Demand for municipal bonds is actually much stronger so far in 2020 than it was to end 2019, illustrated by record inflows into the asset class in the latest reporting week.
In the week ended Jan. 8, weekly reporting tax-exempt mutual funds added a record $2.89 billion of inflows, marking the 53rd consecutive week of inflows. Ten of the past 12 weeks, those inflows have exceeded $1 billion and the hunger for bonds is not expected to end anytime soon.
“There are a lot of positive, great things happening for munis right now, but easily the most incredible story is the inflows and how they have accelerated,” said Dan Heckman, senior fixed-income strategist at U.S. Bank Wealth Management. “At this rate, it is going to be nearly impossible for the supply to catch up with the demand.”
He added that inflows are more likely than not to continue, as investors have not shown the willingness to move their cash in hand to other asset classes.
He also noted that with net calls and maturities, plus the new issuance that is coming up it, is equating to net negative supply.
“Right now, the market is replaying 2019,” he said. “The calendar has changed, but the market dynamics and fundamentals have not changed.”
Heckman says that in terms of pace of issuance, 2019 and 2020 will be reversed.
“Last year, we started off so slow and issuance didn’t pick up until the taxable boom commenced,” he said. “This year, I think the first half will be robust — thanks again to the taxable trend — and things will most likely slow down as we get closer and into and through the election.”
This past week, all major deals did not have any trouble getting done, but there seemed to be a trend of investors being more interested in the shorter end of the curve. Heckman doesn’t see why that was or is the case.
“For us, the short end is not too attractive, and for some reasons investors are gathering there,” he said. “Usually when the crowd is bunched up in one spot, they are not going to be right.”
IHS Ipreo is estimating supply will come in at $6.64 billion in a calendar composed of $5.91 billion of negotiated deals and $734 million of competitive sales. There are 14 deals scheduled $100 million or larger, all negotiated. Four of those deals are either taxable or partially taxable.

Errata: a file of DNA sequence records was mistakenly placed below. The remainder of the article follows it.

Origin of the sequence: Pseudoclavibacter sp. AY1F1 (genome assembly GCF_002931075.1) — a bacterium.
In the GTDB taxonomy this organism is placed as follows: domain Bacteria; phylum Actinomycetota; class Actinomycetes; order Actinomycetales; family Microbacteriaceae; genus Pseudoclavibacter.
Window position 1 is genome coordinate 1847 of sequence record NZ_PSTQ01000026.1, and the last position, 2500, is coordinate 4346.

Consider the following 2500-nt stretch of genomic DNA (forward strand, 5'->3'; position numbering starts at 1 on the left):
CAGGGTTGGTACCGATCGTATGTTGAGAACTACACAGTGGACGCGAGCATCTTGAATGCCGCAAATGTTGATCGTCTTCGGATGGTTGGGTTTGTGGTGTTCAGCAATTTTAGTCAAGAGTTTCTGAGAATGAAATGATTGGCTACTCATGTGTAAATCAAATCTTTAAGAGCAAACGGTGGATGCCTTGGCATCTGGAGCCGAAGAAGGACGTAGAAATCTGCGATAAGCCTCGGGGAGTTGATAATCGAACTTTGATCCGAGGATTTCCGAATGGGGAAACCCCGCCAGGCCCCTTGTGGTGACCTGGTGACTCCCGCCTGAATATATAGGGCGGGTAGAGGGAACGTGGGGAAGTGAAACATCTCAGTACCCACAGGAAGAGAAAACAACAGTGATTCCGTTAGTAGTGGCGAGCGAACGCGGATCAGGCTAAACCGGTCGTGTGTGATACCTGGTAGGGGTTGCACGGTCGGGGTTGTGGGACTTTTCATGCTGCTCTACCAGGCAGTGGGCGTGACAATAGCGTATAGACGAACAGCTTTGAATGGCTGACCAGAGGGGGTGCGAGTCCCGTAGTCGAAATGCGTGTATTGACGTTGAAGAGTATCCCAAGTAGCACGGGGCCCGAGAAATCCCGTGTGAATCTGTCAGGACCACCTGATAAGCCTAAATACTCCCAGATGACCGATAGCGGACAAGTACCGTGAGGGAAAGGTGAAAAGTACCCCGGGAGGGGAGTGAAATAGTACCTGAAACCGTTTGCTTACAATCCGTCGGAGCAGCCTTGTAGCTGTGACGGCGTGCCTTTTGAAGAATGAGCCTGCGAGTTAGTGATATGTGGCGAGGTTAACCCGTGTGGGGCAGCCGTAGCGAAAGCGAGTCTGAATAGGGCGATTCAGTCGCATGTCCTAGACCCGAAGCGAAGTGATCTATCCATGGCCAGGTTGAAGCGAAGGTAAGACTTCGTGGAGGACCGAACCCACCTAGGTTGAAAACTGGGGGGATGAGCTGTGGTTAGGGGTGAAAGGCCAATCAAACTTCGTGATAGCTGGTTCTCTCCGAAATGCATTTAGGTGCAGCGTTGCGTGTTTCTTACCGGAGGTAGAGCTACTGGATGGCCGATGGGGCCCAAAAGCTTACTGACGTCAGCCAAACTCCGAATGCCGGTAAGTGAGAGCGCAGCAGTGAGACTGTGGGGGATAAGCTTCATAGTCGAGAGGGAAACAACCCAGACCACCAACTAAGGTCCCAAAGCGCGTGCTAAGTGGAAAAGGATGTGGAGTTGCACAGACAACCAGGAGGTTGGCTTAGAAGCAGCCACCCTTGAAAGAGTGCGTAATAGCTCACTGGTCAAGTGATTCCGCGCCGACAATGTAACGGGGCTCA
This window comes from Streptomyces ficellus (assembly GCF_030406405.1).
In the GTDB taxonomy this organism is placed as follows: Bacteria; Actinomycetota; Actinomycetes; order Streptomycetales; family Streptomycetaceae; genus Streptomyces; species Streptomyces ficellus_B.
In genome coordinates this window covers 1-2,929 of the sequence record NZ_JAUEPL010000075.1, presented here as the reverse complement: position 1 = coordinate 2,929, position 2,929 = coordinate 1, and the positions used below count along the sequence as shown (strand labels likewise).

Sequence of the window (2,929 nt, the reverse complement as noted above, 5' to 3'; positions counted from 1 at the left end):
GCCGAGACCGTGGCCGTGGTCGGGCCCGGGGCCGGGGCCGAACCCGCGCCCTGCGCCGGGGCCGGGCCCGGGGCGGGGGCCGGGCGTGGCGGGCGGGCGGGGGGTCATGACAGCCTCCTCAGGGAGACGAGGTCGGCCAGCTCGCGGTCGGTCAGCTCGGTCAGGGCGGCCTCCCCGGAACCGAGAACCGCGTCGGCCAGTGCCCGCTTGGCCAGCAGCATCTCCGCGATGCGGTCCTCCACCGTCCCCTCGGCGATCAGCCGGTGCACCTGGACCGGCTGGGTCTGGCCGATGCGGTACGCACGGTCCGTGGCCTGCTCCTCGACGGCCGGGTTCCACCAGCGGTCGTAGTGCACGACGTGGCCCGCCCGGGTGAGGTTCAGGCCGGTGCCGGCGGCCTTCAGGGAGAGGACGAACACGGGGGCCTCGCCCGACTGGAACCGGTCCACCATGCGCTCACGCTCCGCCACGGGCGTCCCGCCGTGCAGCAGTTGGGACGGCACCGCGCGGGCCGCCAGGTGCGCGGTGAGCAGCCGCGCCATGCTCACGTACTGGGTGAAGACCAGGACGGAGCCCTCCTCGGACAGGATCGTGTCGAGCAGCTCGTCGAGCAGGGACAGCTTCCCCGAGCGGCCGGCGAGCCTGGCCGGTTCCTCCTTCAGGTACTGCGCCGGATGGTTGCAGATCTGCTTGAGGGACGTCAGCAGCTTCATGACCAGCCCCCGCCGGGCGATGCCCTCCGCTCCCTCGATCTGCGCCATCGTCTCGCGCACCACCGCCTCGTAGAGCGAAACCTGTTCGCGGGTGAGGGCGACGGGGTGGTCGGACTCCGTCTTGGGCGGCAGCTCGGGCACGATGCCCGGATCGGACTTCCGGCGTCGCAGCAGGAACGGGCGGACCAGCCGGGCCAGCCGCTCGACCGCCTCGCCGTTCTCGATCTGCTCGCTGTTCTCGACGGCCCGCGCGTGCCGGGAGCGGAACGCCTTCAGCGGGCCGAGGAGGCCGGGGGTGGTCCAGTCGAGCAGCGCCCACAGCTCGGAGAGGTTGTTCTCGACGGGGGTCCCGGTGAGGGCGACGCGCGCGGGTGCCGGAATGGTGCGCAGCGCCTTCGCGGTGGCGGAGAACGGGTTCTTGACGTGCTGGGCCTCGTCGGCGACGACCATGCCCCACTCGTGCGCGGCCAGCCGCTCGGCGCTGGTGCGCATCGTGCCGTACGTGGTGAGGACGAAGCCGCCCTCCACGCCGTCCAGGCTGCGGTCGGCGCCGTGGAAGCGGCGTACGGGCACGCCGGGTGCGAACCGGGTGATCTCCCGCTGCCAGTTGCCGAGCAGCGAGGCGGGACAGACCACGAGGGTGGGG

“The interest of taxable deals is growing and is now the new normal,” Heckman said. “As if it wasn’t already hard enough for a tax-exempt buyer, this taxable craze is making it harder, as it is stripping away from the exempt issuance, as it is getting converted to taxable.”
Goldman Sachs is expected to price the Chicago Sales Tax Securitization Corp.’s ( /AA-/ ) $911.975 million of second lien refunding bonds on Thursday. The tax-exempt portion is anticipated to be roughly $602.90 million, while the taxable tranche should be about $309.075 million.
Citi is scheduled to price the National Finance Authority, New Hampshire’s $454.891 million of municipal certificates.
There is one deal on the calendar that is a bit yieldier, with ratings in the BBB range and Heckman said that investors need to be careful here, given where we are in the economic cycle.
JP Morgan is slated to price the City of Chicago’s (NR/BBB+/BBB-/A) $346.875 million of general obligation refunding bonds on Wednesday.
“With all the geopolitical mess, now is not the time to be reaching for yield,” Heckman said. “If anything, we would go higher in quality.”
Jefferies is expected to price Red River Education Finance Corp.’s (Aa3/ /AA-) $313.255 million of higher education revenue refunding and improvement taxable bonds for the Texas Christian University Project.
While there are no scheduled competitive deals $100 million or larger, there is one on the day-to-day schedule. A $210 million offering of public education capital outlay refunding bonds from the Florida Board of Education could potentially find its way to the market, given the lack of competition in the competitive space.
Lipper sees inflows for 53rd consecutive week
For the 53rd week in a row, investors put their money to work in the municipal bond arena as they continued to flood cash into tax-exempt mutual funds.